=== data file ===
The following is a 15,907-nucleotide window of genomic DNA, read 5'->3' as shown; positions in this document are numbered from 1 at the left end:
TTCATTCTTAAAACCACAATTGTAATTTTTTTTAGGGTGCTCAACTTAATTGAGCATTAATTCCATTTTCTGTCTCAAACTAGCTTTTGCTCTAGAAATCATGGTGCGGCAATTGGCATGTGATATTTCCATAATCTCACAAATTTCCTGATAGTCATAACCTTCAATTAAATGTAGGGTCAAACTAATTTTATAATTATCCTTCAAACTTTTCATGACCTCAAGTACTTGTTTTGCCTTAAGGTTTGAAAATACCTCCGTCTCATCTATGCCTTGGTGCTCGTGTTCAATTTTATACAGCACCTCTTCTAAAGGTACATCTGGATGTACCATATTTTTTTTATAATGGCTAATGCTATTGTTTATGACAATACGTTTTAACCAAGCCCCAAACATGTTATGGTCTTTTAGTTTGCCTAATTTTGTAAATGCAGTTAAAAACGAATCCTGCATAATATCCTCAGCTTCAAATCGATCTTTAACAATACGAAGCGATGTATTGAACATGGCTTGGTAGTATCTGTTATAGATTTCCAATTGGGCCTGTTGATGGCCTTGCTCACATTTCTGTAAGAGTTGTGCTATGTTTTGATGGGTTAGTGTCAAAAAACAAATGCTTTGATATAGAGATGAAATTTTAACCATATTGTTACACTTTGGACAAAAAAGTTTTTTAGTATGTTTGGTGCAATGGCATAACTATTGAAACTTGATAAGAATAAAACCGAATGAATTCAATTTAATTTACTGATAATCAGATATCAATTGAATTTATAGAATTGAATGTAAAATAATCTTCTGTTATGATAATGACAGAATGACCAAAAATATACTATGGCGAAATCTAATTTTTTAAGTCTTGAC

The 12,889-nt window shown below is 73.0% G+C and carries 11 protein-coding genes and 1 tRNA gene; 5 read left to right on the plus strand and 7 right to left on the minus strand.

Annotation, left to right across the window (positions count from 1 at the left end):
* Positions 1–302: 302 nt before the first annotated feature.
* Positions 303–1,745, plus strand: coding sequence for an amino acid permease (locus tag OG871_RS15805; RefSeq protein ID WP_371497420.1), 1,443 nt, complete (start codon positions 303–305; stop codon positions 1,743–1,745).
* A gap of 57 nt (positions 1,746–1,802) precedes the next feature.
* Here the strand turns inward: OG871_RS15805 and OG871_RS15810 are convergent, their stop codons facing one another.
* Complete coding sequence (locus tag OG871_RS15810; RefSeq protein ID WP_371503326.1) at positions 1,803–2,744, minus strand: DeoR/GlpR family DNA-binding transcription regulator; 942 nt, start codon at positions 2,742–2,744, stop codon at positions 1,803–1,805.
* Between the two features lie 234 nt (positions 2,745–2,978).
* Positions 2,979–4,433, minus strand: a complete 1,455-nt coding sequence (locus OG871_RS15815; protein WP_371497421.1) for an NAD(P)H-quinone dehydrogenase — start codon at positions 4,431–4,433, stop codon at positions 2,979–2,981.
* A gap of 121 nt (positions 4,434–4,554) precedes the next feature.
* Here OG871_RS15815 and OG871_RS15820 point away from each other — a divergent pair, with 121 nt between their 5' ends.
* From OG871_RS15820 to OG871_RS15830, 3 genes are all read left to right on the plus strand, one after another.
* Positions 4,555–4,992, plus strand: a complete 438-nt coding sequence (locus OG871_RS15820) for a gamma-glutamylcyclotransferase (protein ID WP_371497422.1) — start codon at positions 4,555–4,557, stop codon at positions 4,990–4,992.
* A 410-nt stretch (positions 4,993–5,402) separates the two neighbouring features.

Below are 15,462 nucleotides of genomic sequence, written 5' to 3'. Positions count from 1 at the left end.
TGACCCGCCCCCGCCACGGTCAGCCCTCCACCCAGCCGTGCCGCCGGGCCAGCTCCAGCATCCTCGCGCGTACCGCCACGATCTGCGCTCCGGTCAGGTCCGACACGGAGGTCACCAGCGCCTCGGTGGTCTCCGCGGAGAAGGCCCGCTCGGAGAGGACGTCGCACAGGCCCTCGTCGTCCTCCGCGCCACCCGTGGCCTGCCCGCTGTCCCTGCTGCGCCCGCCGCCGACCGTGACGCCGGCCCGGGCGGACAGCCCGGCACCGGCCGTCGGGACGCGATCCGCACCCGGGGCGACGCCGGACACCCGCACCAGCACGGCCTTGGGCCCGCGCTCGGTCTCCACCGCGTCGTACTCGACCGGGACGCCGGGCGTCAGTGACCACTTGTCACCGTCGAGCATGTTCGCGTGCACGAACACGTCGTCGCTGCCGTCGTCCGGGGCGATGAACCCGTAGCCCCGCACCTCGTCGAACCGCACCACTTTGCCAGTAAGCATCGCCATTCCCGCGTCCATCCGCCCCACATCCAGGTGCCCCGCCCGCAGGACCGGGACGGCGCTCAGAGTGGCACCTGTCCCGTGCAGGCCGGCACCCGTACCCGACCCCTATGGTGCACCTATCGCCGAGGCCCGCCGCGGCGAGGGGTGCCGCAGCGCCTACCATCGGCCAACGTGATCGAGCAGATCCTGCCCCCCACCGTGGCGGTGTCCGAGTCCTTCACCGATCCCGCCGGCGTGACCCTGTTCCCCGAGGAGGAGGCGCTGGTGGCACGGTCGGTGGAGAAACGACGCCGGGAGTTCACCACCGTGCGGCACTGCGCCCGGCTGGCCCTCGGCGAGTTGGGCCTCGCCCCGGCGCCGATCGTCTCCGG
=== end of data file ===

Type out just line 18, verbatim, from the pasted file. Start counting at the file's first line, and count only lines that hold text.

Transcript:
TGACCCGCCCCCGCCACGGTCAGCCCTCCACCCAGCCGTGCCGCCGGGCCAGCTCCAGCATCCTCGCGCGTACCGCCACGATCTGCGCTCCGGTCAGGTCCGACACGGAGGTCACCAGCGCCTCGGTGGTCTCCGCGGAGAAGGCCCGCTCGGAGAGGACGTCGCACAGGCCCTCGTCGTCCTCCGCGCCACCCGTGGCCTGCCCGCTGTCCCTGCTGCGCCCGCCGCCGACCGTGACGCCGGCCCGGGCGGACAGCCCGGCACCGGCCGTCGGGACGCGATCCGCACCCGGGGCGACGCCGGACACCCGCACCAGCACGGCCTTGGGCCCGCGCTCGGTCTCCACCGCGTCGTACTCGACCGGGACGCCGGGCGTCAGTGACCACTTGTCACCGTCGAGCATGTTCGCGTGCACGAACACGTCGTCGCTGCCGTCGTCCGGGGCGATGAACCCGTAGCCCCGCACCTCGTCGAACCGCACCACTTTGCCAGTAAGCATCGCCATTCCCGCGTCCATCCGCCCCACATCCAGGTGCCCCGCCCGCAGGACCGGGACGGCGCTCAGAGTGGCACCTGTCCCGTGCAGGCCGGCACCCGTACCCGACCCCTATGGTGCACCTATCGCCGAGGCCCGCCGCGGCGAGGGGTGCCGCAGCGCCTACCATCGGCCAACGTGATCGAGCAGATCCTGCCCCCCACCGTGGCGGTGTCCGAGTCCTTCACCGATCCCGCCGGCGTGACCCTGTTCCCCGAGGAGGAGGCGCTGGTGGCACGGTCGGTGGAGAAACGACGCCGGGAGTTCACCACCGTGCGGCACTGCGCCCGGCTGGCCCTCGGCGAGTTGGGCCTCGCCCCGGCGCCGATCGTCTCCGG